This quotation encapsulates Hamlet's dilemma in a nutshell. On the one hand, he wants to exact a bloody, terrible revenge on all those who've wronged him—especially Claudius, the man who murdered his father. Deep down, he often wishes he could be like the tyrannical Roman Emperor Nero, a man renowned for his cruelty.
On the other hand, Hamlet still takes the ideal of a Christian prince seriously enough to pull back from the brink and not let his desire for revenge consume him to the point where he becomes someone and something he isn't.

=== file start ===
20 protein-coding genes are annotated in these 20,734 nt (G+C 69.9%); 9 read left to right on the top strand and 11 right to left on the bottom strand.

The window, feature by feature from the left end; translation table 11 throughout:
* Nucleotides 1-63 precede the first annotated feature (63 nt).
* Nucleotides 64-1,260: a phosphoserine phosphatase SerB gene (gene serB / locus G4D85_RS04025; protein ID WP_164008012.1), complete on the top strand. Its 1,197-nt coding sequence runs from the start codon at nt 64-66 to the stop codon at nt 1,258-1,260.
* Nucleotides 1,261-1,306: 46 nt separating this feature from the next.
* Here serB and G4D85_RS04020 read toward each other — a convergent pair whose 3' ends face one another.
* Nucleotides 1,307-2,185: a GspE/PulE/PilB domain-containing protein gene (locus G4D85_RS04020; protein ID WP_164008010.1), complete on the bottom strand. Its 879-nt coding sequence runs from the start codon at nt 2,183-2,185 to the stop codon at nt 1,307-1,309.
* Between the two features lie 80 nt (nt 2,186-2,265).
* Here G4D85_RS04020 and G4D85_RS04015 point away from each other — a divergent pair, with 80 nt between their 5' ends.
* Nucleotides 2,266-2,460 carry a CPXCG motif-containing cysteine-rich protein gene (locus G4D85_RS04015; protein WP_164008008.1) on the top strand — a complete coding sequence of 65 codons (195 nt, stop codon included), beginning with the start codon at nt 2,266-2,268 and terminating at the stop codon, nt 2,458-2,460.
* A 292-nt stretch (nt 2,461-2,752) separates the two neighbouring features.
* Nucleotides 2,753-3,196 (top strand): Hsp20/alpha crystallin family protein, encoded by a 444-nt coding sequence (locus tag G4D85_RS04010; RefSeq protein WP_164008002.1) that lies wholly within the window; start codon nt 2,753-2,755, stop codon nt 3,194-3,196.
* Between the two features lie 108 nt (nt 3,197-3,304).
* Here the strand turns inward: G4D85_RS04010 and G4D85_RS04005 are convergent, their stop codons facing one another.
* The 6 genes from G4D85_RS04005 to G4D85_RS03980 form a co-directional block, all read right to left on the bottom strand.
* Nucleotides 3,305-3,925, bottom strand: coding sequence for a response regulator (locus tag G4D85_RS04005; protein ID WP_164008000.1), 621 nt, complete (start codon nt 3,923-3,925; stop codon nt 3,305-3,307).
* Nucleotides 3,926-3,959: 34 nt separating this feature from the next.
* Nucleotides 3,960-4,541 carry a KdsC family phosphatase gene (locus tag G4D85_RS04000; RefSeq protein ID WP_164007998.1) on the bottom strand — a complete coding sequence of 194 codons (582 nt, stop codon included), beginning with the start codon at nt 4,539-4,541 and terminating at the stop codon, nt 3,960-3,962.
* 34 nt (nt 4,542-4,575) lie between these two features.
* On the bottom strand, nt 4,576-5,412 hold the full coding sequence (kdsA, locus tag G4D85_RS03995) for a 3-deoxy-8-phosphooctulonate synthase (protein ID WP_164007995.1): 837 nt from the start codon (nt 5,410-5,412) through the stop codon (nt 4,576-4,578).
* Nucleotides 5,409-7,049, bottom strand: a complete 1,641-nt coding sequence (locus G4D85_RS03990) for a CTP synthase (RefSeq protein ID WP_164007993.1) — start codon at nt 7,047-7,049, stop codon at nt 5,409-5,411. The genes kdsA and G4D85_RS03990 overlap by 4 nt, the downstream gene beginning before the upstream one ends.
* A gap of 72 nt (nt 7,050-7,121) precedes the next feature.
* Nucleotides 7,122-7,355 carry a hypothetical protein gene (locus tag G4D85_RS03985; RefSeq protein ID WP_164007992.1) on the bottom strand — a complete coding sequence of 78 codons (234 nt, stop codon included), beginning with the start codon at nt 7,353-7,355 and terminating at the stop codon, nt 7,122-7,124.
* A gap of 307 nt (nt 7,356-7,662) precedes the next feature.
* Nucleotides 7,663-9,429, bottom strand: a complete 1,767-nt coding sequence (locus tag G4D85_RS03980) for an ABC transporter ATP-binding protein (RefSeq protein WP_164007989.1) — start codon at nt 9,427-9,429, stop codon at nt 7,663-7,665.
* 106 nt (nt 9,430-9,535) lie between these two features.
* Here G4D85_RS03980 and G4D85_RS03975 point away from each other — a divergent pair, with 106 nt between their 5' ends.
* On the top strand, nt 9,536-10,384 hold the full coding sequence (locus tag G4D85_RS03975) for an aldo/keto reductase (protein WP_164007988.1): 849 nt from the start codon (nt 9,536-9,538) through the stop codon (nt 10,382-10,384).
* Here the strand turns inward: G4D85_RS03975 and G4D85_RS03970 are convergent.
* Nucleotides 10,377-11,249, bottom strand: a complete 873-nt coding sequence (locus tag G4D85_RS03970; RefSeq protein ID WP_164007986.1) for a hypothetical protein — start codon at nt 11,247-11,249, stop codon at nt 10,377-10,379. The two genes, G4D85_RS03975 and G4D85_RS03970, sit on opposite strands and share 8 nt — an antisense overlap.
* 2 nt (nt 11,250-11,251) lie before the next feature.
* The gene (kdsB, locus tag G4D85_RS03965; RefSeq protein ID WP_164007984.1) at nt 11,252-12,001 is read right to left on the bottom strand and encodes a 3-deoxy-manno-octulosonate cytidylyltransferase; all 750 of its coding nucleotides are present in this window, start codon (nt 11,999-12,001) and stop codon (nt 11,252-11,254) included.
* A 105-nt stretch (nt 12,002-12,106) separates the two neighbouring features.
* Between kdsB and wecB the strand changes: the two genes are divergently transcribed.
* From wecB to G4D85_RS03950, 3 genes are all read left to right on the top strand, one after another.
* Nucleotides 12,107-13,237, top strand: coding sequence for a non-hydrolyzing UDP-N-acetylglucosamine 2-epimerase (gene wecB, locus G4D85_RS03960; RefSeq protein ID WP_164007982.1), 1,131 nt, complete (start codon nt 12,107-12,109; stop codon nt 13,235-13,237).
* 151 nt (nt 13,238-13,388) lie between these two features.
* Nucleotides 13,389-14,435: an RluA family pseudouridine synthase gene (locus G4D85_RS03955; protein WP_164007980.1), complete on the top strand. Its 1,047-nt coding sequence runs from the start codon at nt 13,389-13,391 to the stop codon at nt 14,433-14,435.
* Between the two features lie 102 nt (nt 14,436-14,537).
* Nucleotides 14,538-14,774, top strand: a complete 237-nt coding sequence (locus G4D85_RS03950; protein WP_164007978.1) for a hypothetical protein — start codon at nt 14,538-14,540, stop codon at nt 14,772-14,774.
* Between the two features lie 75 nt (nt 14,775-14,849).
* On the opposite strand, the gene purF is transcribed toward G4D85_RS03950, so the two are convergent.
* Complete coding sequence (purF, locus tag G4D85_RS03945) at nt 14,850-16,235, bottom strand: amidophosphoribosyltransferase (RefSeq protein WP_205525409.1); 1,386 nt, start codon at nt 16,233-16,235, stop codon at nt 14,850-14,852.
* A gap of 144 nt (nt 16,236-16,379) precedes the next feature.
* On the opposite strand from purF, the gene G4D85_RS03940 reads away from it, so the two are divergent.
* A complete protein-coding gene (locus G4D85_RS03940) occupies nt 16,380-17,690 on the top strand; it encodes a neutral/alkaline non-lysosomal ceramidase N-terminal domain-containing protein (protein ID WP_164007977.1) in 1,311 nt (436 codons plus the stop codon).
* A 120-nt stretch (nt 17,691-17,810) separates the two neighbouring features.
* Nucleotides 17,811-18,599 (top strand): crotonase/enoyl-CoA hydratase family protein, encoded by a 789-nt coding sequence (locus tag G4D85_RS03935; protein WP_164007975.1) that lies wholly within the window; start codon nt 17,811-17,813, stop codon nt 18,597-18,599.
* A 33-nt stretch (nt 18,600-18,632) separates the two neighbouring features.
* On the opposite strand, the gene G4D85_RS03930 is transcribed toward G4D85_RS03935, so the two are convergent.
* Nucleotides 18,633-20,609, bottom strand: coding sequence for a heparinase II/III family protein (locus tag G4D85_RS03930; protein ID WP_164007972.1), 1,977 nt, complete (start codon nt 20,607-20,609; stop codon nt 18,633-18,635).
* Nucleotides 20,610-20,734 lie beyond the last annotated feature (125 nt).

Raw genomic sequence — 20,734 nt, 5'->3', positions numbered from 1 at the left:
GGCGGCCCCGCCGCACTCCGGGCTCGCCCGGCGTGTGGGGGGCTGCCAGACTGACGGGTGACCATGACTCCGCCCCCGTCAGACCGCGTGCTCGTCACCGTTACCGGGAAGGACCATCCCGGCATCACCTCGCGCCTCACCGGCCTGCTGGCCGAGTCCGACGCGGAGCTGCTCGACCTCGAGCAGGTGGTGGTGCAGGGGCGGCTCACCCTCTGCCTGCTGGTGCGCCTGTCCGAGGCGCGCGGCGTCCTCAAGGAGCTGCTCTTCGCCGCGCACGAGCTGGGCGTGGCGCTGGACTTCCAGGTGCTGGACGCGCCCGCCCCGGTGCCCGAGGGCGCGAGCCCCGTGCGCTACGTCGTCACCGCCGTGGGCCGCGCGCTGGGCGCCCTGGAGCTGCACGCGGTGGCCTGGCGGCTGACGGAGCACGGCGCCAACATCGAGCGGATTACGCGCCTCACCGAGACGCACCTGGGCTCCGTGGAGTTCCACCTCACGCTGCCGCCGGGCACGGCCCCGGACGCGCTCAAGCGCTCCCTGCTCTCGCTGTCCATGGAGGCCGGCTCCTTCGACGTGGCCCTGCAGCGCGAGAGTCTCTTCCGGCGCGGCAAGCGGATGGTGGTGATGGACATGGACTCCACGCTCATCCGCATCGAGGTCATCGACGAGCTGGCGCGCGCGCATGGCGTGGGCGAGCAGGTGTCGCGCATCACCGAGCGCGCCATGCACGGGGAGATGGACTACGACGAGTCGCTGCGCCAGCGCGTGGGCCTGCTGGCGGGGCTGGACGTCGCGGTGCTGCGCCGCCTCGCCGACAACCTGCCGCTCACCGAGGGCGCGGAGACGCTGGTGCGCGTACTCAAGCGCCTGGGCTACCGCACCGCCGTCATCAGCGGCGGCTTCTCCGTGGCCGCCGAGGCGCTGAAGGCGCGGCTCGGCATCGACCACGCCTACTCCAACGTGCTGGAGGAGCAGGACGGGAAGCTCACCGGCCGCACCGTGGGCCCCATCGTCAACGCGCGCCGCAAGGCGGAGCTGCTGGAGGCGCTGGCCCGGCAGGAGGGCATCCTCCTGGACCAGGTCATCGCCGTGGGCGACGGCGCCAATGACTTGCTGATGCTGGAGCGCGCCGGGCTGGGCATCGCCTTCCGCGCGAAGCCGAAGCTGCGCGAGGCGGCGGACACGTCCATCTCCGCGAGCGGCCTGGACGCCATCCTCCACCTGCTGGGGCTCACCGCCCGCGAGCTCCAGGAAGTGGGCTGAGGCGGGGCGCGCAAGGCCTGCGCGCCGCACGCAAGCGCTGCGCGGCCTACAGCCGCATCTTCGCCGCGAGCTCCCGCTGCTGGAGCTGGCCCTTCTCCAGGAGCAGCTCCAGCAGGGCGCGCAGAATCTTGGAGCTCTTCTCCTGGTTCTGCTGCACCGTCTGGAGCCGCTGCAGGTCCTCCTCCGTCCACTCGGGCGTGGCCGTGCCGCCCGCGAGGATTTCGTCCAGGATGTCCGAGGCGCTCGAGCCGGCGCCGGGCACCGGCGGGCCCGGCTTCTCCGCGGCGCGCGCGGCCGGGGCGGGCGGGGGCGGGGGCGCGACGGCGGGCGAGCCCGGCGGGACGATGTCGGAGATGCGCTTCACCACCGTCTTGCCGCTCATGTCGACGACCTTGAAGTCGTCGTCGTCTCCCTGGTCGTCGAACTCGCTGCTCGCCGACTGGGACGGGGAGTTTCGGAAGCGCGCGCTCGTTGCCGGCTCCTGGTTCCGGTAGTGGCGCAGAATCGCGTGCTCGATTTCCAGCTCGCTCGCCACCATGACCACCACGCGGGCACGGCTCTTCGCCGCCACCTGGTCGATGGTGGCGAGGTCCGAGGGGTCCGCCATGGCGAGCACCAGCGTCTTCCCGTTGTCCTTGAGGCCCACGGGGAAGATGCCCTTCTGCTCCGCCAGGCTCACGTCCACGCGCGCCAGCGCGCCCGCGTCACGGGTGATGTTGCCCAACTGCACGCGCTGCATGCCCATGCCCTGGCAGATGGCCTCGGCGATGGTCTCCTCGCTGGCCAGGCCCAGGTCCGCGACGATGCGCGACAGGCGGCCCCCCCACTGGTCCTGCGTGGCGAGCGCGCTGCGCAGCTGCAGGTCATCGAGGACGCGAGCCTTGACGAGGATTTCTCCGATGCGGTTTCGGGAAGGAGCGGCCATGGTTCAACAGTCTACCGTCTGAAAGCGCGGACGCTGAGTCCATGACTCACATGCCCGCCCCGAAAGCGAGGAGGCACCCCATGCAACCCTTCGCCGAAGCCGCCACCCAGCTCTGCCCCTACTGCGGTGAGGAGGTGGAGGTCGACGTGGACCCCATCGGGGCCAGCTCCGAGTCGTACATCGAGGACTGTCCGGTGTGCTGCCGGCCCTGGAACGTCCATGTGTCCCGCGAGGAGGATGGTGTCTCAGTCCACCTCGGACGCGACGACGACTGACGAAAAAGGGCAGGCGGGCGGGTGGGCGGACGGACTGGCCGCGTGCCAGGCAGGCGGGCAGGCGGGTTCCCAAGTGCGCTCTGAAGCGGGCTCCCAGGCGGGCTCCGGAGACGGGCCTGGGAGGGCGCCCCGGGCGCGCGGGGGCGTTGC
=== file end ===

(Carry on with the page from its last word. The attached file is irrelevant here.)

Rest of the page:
To a large extent, it's Hamlet's desire to avoid becoming another Nero that is responsible for his notorious procrastination. Instead of dashing off to the palace and killing Claudius when he finds out he was responsible for murdering his father, he bides his time for what seems like an eternity. And this is mainly because he doesn't want to be seen as a cruel and vicious tyrant like Nero.